Among the Top 10 Commandments for any would-be entrepreneur is Talk To Everybody. Both for acquiring know-how and building a network of contacts, you should never pass up an opportunity to talk about your project with anyone who might do or know something related to the business you want to launch. And even those who don’t.
Still, there are limits to the You-Never-Know/Cast-Your-Net-Wide rule. For example, we should always add an accompanying caveat: There is No White Knight. There is a price to pay, both psychologically and strategically, in holding too hard to the hope that someone else –a business person, funder or star colleague — is gonna ride in on a horse to turn your good idea into a good company. After a few disappointing encounters when I first started, I began to literally tell myself before each important sit-down that this was NOT gonna be a game-changer. Mr. or Ms. X was going to be helpful, pass along info and wisdom and even set up my next meeting…but they weren’t going to say the word or write the check that would make all my hard work fall into place. (Ok, deep down, I still believe in the White Knight!?)
The other constraint to our Talk-To-All rule is a question of context. And this brings me to a casual cocktail party I was invited to last night with my wife. The Parisian hosts are parents of our son’s classmate and live in an elegant apartment in the 16th arrondissement. Even before snagging a glass of champagne, I was being introduced by the hostess as an “American journalist” to a friend of hers. This 50-something businessman was organizing a roundtable to analyse Obama’s first year and was happy to chat about Obama and our respective jobs. At a certain point, he asked me what was “the last mission” I had gone on. This was just the latest reminder that the rest of the world is still more or less oblivious to the fact that things like bureaus and travel and even CORRESPONDENTS are ever less a part of the day-in, day-out production of news these days. It also gave me an opening of sorts to mention that I was working on a “project of my own”, as a necessary response to the grim present/future for foreign correspondents. But I pretty much left it at that with this management consultant dude, who asked nothing further about my plans.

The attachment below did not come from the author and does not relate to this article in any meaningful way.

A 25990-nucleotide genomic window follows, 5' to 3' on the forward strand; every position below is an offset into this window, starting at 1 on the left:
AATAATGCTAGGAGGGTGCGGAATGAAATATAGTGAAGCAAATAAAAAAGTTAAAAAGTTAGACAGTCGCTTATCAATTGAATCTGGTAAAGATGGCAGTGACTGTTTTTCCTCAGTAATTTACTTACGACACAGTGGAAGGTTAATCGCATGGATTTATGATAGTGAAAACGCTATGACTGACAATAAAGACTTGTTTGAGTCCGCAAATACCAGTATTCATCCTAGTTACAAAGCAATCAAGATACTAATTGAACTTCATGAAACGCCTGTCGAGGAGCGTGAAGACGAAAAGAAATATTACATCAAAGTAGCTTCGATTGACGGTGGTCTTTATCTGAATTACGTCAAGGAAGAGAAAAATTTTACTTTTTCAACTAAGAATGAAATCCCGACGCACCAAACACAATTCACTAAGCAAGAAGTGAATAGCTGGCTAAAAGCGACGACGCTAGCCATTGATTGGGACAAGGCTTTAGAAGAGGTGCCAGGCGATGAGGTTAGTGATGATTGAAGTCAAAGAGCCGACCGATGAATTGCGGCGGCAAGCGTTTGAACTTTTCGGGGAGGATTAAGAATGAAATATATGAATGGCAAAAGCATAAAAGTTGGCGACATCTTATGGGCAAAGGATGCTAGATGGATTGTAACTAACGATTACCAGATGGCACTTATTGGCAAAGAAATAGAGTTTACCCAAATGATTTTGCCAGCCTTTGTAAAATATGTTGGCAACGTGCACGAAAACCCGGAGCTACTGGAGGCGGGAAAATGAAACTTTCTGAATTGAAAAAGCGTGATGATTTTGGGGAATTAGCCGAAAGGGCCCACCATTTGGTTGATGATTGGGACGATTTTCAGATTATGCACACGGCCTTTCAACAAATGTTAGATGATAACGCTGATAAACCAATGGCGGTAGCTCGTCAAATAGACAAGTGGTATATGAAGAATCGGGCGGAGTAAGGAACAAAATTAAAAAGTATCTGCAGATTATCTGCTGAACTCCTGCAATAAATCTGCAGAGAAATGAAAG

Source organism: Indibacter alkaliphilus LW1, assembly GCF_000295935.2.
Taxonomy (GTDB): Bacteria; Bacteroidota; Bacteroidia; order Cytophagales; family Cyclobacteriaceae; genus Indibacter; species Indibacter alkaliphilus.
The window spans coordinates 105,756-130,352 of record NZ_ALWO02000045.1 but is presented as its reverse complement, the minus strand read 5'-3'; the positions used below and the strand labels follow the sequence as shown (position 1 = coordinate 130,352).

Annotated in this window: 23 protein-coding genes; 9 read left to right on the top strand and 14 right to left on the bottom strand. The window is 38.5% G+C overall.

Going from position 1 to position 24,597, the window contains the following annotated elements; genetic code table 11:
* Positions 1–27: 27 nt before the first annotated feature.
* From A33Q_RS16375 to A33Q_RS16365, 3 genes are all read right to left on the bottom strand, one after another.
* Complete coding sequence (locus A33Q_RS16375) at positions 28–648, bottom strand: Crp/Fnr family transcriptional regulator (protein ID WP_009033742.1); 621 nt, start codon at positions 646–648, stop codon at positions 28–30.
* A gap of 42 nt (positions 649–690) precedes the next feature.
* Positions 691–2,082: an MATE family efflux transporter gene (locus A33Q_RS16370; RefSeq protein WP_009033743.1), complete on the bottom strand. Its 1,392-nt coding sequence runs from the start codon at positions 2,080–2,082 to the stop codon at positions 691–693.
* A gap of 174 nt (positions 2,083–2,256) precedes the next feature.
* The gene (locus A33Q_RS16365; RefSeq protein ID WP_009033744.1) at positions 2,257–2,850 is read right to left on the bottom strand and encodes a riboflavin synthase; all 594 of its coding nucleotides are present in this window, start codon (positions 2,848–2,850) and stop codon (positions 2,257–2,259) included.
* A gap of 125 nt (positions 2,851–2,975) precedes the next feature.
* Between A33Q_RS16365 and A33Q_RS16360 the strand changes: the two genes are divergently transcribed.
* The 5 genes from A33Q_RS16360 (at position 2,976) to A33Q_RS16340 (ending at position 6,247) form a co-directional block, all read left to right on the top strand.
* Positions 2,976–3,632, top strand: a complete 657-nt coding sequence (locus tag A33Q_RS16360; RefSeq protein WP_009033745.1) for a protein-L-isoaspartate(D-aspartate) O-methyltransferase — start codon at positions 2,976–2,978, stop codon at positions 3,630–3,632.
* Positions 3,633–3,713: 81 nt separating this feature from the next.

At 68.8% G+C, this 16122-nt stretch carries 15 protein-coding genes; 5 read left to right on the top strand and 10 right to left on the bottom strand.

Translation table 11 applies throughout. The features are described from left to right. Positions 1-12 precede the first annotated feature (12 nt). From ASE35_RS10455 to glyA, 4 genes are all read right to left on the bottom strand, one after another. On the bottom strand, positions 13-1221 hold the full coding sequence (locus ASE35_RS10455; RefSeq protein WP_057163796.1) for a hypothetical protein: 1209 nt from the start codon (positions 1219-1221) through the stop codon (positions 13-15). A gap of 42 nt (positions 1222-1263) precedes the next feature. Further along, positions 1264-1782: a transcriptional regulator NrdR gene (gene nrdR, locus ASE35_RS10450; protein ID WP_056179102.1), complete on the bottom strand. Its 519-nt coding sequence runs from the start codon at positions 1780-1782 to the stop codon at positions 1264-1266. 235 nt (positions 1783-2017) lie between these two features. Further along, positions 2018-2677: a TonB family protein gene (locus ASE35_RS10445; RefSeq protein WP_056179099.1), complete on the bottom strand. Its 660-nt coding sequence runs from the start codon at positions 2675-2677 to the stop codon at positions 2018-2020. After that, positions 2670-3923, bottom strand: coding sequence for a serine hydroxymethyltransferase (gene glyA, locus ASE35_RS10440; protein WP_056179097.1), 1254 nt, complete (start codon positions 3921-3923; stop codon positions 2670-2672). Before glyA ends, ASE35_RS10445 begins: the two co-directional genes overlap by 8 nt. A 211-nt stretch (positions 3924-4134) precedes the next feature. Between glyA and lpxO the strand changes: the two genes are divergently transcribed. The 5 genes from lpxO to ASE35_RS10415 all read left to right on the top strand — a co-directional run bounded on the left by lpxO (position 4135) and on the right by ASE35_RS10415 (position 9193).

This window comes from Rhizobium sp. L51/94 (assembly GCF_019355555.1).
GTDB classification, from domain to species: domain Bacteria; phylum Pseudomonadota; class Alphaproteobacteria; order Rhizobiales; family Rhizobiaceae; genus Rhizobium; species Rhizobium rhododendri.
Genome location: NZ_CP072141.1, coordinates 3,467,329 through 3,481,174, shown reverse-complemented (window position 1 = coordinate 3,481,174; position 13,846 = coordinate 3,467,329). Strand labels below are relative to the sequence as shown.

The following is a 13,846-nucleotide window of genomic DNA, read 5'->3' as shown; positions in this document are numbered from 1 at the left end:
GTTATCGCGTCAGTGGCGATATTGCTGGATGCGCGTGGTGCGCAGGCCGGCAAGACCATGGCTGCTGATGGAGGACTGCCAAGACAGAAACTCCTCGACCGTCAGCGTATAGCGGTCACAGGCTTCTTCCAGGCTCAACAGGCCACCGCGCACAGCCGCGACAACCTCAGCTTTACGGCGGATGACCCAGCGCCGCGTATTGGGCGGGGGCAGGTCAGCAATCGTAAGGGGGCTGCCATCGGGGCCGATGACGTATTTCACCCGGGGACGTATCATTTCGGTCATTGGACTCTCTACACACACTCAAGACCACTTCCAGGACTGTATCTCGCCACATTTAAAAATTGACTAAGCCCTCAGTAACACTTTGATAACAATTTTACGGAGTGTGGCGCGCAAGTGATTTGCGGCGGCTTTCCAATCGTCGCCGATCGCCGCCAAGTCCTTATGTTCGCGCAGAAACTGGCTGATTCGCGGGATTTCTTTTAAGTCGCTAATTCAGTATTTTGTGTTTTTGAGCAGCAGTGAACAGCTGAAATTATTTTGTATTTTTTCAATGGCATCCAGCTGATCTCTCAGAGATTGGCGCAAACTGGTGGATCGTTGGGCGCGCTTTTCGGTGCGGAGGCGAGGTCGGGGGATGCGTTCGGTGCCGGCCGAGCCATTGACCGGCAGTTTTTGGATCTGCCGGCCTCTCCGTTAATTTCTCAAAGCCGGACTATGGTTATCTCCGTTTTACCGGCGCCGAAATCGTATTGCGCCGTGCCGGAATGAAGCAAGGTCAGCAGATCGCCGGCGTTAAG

As my wife and I went to get that glass of champagne, she asked why I hadn’t said more about my project. “You never know,” she said. I explained that I have developed a bit of a nose for when, how and how much to talk about it. I explained my No-White-Knight idea: “If I start to turn every conversation into a pitch, I won’t get invited anywhere!”
But before I had even finished my thought, the same hostess had returned to ask if I want to meet…the White Knight himself!? Wouldn’t you know it, her husband had gone to university with one of the top European media executives of recent times, and he was just in the other room. Again, I got introduced by name and magazine. But here again, my gut told me this was not the moment for the hard sell for my little project. Better to have an engaged, intelligent conversation about the media world, and of course I did mention to him as well that I was working on something of my own (he did not inquire further). My instinct told me not to go in for the kill, while this business titan was trying to enjoy his champagne. (I now know how to get in touch with him…..) Maybe I’m a fool, or just too polite, and I should have pounced like a shark. But I believe the rules of life also apply to a first-time entrepreneur, no matter how hungry: There is a Time and Place for Everything.